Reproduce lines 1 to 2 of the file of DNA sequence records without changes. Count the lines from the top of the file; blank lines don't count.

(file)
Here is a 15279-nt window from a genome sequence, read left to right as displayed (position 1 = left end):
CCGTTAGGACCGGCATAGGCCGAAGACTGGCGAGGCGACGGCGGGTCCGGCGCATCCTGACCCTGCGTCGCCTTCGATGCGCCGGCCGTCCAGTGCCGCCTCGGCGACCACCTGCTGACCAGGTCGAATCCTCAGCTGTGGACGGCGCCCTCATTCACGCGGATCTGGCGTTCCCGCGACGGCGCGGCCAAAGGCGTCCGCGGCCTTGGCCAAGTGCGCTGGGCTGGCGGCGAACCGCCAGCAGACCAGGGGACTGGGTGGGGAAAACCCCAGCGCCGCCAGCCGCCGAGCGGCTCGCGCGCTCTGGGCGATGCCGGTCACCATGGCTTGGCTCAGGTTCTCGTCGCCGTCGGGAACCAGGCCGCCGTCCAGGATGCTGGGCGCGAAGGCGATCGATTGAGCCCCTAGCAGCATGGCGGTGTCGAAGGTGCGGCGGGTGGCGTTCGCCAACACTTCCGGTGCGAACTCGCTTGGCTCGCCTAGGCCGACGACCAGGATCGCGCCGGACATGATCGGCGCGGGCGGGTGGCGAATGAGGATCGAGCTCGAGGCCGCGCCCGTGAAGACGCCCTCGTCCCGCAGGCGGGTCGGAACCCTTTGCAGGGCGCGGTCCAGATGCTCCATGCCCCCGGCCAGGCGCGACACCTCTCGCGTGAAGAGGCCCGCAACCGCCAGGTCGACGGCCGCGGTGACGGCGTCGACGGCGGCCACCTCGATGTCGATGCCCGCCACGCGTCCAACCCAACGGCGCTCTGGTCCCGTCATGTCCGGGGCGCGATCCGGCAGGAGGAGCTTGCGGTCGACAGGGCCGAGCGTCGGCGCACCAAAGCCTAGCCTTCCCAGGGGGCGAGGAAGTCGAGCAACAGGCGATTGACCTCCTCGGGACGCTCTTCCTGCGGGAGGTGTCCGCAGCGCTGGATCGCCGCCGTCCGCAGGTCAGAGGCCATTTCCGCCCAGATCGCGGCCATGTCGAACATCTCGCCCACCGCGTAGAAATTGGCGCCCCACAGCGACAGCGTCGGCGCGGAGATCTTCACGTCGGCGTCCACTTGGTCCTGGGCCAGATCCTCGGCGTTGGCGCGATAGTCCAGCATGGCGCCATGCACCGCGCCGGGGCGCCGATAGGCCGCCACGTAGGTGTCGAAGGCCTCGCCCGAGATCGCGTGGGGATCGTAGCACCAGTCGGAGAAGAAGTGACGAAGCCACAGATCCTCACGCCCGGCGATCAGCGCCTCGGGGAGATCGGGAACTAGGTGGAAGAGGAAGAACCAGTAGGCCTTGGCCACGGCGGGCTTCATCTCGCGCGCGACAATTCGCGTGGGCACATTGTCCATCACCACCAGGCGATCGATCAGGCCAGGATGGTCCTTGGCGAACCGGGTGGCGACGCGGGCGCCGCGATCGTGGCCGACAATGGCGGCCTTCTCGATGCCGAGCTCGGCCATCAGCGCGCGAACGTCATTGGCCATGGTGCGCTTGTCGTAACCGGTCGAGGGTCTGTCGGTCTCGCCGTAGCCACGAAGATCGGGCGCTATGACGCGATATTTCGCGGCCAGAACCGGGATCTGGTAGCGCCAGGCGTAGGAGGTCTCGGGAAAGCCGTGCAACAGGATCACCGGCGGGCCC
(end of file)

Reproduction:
Here is a 15279-nt window from a genome sequence, read left to right as displayed (position 1 = left end):
CCGTTAGGACCGGCATAGGCCGAAGACTGGCGAGGCGACGGCGGGTCCGGCGCATCCTGACCCTGCGTCGCCTTCGATGCGCCGGCCGTCCAGTGCCGCCTCGGCGACCACCTGCTGACCAGGTCGAATCCTCAGCTGTGGACGGCGCCCTCATTCACGCGGATCTGGCGTTCCCGCGACGGCGCGGCCAAAGGCGTCCGCGGCCTTGGCCAAGTGCGCTGGGCTGGCGGCGAACCGCCAGCAGACCAGGGGACTGGGTGGGGAAAACCCCAGCGCCGCCAGCCGCCGAGCGGCTCGCGCGCTCTGGGCGATGCCGGTCACCATGGCTTGGCTCAGGTTCTCGTCGCCGTCGGGAACCAGGCCGCCGTCCAGGATGCTGGGCGCGAAGGCGATCGATTGAGCCCCTAGCAGCATGGCGGTGTCGAAGGTGCGGCGGGTGGCGTTCGCCAACACTTCCGGTGCGAACTCGCTTGGCTCGCCTAGGCCGACGACCAGGATCGCGCCGGACATGATCGGCGCGGGCGGGTGGCGAATGAGGATCGAGCTCGAGGCCGCGCCCGTGAAGACGCCCTCGTCCCGCAGGCGGGTCGGAACCCTTTGCAGGGCGCGGTCCAGATGCTCCATGCCCCCGGCCAGGCGCGACACCTCTCGCGTGAAGAGGCCCGCAACCGCCAGGTCGACGGCCGCGGTGACGGCGTCGACGGCGGCCACCTCGATGTCGATGCCCGCCACGCGTCCAACCCAACGGCGCTCTGGTCCCGTCATGTCCGGGGCGCGATCCGGCAGGAGGAGCTTGCGGTCGACAGGGCCGAGCGTCGGCGCACCAAAGCCTAGCCTTCCCAGGGGGCGAGGAAGTCGAGCAACAGGCGATTGACCTCCTCGGGACGCTCTTCCTGCGGGAGGTGTCCGCAGCGCTGGATCGCCGCCGTCCGCAGGTCAGAGGCCATTTCCGCCCAGATCGCGGCCATGTCGAACATCTCGCCCACCGCGTAGAAATTGGCGCCCCACAGCGACAGCGTCGGCGCGGAGATCTTCACGTCGGCGTCCACTTGGTCCTGGGCCAGATCCTCGGCGTTGGCGCGATAGTCCAGCATGGCGCCATGCACCGCGCCGGGGCGCCGATAGGCCGCCACGTAGGTGTCGAAGGCCTCGCCCGAGATCGCGTGGGGATCGTAGCACCAGTCGGAGAAGAAGTGACGAAGCCACAGATCCTCACGCCCGGCGATCAGCGCCTCGGGGAGATCGGGAACTAGGTGGAAGAGGAAGAACCAGTAGGCCTTGGCCACGGCGGGCTTCATCTCGCGCGCGACAATTCGCGTGGGCACATTGTCCATCACCACCAGGCGATCGATCAGGCCAGGATGGTCCTTGGCGAACCGGGTGGCGACGCGGGCGCCGCGATCGTGGCCGACAATGGCGGCCTTCTCGATGCCGAGCTCGGCCATCAGCGCGCGAACGTCATTGGCCATGGTGCGCTTGTCGTAACCGGTCGAGGGTCTGTCGGTCTCGCCGTAGCCACGAAGATCGGGCGCTATGACGCGATATTTCGCGGCCAGAACCGGGATCTGGTAGCGCCAGGCGTAGGAGGTCTCGGGAAAGCCGTGCAACAGGATCACCGGCGGGCCC